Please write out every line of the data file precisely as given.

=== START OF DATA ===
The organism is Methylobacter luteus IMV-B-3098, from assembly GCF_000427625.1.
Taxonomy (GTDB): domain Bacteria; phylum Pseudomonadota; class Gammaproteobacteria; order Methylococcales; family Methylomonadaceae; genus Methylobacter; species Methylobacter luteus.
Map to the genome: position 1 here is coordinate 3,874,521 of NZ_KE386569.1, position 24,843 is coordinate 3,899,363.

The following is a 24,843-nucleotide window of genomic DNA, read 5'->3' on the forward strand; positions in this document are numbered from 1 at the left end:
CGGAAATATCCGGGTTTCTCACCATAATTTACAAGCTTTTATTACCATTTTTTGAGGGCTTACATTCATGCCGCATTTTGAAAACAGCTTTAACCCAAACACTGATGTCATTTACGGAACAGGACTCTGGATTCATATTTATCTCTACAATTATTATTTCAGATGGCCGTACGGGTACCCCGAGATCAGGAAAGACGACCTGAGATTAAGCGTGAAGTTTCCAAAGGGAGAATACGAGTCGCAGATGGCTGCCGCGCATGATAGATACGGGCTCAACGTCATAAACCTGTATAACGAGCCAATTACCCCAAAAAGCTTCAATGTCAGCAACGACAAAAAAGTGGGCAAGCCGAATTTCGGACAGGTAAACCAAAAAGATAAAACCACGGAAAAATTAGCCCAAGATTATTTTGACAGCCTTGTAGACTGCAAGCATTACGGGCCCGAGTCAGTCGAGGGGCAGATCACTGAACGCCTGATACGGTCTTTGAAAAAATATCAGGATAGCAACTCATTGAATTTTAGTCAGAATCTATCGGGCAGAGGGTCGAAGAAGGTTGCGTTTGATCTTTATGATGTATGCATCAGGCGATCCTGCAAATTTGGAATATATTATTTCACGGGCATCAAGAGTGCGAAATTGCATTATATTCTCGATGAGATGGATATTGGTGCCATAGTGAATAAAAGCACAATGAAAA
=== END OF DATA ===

The organism is Methylobacter luteus IMV-B-3098, from assembly GCF_000427625.1.
Taxonomy (GTDB): domain Bacteria; phylum Pseudomonadota; class Gammaproteobacteria; order Methylococcales; family Methylomonadaceae; genus Methylobacter; species Methylobacter luteus.
Map to the genome: position 1 here is coordinate 3,874,521 of NZ_KE386569.1, position 24,843 is coordinate 3,899,363.

The following is a 24,843-nucleotide window of genomic DNA, read 5'->3' on the forward strand; positions in this document are numbered from 1 at the left end:
CGGAAATATCCGGGTTTCTCACCATAATTTACAAGCTTTTATTACCATTTTTTGAGGGCTTACATTCATGCCGCATTTTGAAAACAGCTTTAACCCAAACACTGATGTCATTTACGGAACAGGACTCTGGATTCATATTTATCTCTACAATTATTATTTCAGATGGCCGTACGGGTACCCCGAGATCAGGAAAGACGACCTGAGATTAAGCGTGAAGTTTCCAAAGGGAGAATACGAGTCGCAGATGGCTGCCGCGCATGATAGATACGGGCTCAACGTCATAAACCTGTATAACGAGCCAATTACCCCAAAAAGCTTCAATGTCAGCAACGACAAAAAAGTGGGCAAGCCGAATTTCGGACAGGTAAACCAAAAAGATAAAACCACGGAAAAATTAGCCCAAGATTATTTTGACAGCCTTGTAGACTGCAAGCATTACGGGCCCGAGTCAGTCGAGGGGCAGATCACTGAACGCCTGATACGGTCTTTGAAAAAATATCAGGATAGCAACTCATTGAATTTTAGTCAGAATCTATCGGGCAGAGGGTCGAAGAAGGTTGCGTTTGATCTTTATGATGTATGCATCAGGCGATCCTGCAAATTTGGAATATATTATTTCACGGGCATCAAGAGTGCGAAATTGCATTATATTCTCGATGAGATGGATATTGGTGCCATAGTGAATAAAAGCACAATGAAAA